RESIDENTS who fought a scheme for apartments in the south west of Sheffield were celebrating this week after it was rejected by a planning inspector.
Two thousand objections were lodged in response to an application to replace a detached house in Dore Road with 14 apartments.
The council rejected the proposals - and so has a planning inspector after an unsuccessful appeal by Metropolitan Homes, which led to a public inquiry.
Ian Radcliffe ruled that the proposed development - two blocks of apartments - was too big to fit in with the character of the area.
“There are some buildings that are taller than the proposed apartment buildings, others that are wider, and a few with narrower gaps separating buildings from their neighbours,” he said.
“However, none are as large overall as the proposed apartment blocks which would dominate the site and appear disproportionately large in comparison to neighbouring buildings.”
Already Metropolitan Homes have permission for two previous applications, one for eight houses, the other for six, which they have the option of taking up.
But ambitions for the site of 135 Dore Road have been thwarted.
Mr Radcliffe pointed to the council’s strategy which recognised “the tendency to seek higher densities of development through, for example, the construction of apartments in attractive neighbourhoods within the city such as Dore, but advises that respecting the character of the area means that the density should be in keeping with the area”.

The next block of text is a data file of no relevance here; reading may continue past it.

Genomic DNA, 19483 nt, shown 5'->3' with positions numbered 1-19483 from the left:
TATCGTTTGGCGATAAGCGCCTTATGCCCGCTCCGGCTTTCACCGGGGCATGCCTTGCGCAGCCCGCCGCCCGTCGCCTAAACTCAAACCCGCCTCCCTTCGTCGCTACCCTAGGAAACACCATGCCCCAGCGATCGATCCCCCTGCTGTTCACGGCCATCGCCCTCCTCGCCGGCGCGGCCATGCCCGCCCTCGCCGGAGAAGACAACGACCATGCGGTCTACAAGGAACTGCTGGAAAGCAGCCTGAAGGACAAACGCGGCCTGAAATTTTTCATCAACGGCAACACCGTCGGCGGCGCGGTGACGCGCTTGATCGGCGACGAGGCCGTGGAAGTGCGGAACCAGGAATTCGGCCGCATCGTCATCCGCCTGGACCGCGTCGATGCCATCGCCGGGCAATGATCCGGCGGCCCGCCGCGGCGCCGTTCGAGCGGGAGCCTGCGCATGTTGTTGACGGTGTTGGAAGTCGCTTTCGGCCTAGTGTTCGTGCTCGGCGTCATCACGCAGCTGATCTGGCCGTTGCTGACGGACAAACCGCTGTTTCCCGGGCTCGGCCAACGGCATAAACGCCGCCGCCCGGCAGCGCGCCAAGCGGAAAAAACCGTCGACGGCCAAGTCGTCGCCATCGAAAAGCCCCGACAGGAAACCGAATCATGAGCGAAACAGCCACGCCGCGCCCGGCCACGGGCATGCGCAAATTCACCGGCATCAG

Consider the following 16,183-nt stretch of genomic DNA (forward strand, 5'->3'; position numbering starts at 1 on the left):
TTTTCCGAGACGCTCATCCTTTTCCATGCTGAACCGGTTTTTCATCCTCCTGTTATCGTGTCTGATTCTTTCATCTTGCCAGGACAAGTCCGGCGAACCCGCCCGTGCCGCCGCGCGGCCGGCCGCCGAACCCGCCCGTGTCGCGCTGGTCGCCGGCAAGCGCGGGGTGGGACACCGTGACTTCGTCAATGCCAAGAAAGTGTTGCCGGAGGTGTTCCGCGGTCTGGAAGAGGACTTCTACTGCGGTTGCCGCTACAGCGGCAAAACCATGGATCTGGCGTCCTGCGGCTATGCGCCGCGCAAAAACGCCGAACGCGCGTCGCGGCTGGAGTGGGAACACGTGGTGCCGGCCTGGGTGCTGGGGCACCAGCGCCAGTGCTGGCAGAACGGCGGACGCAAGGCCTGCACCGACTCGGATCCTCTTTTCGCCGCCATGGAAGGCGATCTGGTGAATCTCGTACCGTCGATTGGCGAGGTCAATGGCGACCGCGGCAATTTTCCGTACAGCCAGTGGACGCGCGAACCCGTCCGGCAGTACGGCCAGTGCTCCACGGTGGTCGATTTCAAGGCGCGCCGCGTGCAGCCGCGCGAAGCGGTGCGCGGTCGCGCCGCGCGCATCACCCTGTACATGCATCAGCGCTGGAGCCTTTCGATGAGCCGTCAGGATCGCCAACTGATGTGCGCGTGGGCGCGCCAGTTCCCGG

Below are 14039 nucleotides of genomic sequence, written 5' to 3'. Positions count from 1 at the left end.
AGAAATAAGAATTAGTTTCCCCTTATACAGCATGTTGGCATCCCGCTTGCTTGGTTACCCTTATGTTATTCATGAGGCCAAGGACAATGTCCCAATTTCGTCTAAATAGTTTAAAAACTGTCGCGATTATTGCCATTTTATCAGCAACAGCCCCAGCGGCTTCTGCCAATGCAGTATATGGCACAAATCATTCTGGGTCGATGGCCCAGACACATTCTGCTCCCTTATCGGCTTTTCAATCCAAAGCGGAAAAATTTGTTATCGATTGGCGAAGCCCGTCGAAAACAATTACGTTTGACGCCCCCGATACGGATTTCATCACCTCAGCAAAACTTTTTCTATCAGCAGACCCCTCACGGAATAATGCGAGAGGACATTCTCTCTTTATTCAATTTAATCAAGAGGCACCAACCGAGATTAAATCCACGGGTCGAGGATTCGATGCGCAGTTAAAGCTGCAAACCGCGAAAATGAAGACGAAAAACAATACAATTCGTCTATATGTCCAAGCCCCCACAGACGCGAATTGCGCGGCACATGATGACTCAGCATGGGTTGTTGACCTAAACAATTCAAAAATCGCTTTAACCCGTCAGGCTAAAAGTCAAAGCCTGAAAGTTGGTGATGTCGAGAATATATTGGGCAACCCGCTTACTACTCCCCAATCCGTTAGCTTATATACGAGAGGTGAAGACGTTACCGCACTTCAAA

He concluded: “The site is in a sustainable location and the development would be sustainably constructed and have social and economic benefits. There would also be no material harm to living conditions, highway safety, ecology and the development would not exacerbate flood risk.
“However, I consider that any presumption in favour of development is significantly and demonstrably outweighed by the comprehensive harm the proposal would cause to the character and appearance of the area.”
Paul Millington, whose garden backs onto the site and is a member of Dore Conservation Group, said: “As far as I am concerned it is a victory for common sense. It is good news. At the end of the day when you get 2,000 objections it is inevitable it will have an impact on an inspector’s decision. It is clearly something the people of Dore did not want.”
Dore and Totley Lib Dem councillor Colin Ross said: “It is a victory for people power. The inspector has agreed with the points we made about it not being in character with the area. It just goes to show what a concerted effort and a well thought out campaign against an unsuitable development can do. Our points were listened to at the hearing and obviously they carried weight.”